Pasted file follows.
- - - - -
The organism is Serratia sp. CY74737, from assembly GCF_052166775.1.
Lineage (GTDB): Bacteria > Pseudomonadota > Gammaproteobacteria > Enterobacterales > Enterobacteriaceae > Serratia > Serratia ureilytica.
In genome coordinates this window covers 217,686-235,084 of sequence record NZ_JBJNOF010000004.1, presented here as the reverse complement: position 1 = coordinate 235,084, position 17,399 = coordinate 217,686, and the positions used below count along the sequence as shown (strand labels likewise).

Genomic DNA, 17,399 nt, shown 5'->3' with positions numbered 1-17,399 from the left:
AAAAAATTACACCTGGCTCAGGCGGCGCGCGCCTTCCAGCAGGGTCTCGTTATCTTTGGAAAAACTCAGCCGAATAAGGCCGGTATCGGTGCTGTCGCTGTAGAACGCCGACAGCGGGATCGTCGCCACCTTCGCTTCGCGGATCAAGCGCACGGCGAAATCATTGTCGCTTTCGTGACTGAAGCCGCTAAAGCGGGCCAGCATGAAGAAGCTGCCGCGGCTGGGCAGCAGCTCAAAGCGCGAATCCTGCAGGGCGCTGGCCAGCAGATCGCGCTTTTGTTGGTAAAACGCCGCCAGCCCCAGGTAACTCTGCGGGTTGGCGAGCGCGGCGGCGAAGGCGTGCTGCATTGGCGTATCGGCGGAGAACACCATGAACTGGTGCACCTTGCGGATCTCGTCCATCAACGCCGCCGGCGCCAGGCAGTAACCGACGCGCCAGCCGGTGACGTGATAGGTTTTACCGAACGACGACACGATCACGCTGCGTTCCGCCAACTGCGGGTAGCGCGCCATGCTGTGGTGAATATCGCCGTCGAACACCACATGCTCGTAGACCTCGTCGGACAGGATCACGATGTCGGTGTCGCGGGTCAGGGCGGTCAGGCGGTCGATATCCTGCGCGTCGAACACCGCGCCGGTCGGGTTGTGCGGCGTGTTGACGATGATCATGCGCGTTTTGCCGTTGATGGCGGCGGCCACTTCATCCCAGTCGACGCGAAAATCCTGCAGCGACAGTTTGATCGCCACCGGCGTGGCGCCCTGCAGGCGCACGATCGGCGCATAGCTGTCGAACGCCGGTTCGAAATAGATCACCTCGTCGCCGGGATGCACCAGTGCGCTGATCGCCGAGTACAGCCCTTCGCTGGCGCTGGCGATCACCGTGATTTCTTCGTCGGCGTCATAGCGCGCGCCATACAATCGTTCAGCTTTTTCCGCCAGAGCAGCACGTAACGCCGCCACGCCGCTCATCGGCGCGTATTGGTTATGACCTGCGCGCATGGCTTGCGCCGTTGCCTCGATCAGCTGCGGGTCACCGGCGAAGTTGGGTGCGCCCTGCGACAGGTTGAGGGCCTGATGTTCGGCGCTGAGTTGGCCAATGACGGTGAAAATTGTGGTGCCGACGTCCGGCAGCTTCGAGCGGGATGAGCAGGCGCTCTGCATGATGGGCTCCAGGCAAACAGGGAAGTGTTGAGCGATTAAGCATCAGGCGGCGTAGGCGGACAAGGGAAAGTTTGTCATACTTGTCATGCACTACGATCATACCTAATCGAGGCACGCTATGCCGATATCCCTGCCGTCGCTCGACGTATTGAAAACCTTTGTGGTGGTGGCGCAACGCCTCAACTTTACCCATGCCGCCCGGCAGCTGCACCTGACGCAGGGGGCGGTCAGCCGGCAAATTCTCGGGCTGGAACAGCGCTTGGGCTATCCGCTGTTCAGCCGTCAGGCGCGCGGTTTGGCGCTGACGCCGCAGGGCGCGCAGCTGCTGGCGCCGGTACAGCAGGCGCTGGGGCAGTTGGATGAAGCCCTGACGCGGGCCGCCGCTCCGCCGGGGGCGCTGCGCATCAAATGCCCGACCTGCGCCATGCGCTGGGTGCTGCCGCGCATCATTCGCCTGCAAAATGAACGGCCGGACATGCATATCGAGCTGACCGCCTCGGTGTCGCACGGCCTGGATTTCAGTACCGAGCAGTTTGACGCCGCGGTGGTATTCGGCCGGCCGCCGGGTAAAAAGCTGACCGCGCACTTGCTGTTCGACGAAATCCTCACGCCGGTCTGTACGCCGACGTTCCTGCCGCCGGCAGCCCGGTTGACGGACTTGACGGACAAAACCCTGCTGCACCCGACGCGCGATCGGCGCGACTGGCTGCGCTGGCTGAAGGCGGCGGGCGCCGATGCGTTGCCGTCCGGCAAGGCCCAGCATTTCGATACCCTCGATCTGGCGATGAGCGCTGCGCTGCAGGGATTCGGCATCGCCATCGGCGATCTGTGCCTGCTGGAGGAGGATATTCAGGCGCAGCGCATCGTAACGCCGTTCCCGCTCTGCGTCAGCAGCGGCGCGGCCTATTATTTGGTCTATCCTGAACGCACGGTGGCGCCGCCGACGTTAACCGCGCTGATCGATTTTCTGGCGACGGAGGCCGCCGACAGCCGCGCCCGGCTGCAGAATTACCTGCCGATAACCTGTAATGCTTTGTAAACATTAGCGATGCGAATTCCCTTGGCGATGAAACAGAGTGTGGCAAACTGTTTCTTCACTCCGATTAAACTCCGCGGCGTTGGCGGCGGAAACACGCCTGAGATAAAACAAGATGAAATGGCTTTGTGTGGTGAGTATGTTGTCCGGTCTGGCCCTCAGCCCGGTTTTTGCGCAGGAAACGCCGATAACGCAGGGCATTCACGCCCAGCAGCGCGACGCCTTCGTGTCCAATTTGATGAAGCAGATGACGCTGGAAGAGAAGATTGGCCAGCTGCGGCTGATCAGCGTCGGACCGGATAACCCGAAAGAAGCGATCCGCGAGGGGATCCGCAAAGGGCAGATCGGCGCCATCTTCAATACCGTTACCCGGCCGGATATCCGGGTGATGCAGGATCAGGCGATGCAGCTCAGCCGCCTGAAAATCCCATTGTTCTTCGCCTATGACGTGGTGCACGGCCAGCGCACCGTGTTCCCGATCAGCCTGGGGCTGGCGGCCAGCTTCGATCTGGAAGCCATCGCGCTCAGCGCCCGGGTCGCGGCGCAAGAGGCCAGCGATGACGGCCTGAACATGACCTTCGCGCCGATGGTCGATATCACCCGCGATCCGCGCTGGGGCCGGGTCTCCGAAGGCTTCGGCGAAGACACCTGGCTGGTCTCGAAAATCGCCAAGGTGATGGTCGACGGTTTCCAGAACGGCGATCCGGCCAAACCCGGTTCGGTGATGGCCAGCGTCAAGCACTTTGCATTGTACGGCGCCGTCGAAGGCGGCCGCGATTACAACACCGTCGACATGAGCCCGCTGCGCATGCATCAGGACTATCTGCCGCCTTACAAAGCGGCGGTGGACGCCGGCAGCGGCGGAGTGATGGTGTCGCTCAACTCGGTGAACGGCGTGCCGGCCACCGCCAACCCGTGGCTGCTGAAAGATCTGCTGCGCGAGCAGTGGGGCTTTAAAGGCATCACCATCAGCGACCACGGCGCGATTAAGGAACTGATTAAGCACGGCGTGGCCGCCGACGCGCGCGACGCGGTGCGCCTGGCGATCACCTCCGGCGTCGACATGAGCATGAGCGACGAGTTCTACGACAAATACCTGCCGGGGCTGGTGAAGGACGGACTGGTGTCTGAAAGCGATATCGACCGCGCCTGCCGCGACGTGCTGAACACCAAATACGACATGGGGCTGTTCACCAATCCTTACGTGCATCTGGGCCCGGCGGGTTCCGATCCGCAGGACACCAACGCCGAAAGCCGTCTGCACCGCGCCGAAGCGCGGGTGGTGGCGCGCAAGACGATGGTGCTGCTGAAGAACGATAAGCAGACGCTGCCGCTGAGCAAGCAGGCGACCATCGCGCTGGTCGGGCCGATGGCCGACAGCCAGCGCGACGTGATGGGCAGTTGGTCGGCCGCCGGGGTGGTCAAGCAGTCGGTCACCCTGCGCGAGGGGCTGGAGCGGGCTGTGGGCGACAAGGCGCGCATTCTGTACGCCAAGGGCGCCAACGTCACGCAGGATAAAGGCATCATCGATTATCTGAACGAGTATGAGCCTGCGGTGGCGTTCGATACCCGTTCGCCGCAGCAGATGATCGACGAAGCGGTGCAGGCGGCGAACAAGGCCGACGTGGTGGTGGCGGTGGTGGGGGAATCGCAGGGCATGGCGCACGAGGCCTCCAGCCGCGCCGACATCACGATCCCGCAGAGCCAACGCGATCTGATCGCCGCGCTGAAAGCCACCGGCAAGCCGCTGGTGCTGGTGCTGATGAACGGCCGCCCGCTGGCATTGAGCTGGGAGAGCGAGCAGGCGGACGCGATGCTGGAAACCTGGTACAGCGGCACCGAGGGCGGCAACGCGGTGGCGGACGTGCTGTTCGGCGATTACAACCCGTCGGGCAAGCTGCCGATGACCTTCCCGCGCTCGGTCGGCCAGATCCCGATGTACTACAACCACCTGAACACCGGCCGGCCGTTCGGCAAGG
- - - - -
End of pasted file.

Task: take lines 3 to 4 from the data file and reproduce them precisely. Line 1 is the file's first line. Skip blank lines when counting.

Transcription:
In genome coordinates this window covers 217,686-235,084 of sequence record NZ_JBJNOF010000004.1, presented here as the reverse complement: position 1 = coordinate 235,084, position 17,399 = coordinate 217,686, and the positions used below count along the sequence as shown (strand labels likewise).

Genomic DNA, 17,399 nt, shown 5'->3' with positions numbered 1-17,399 from the left: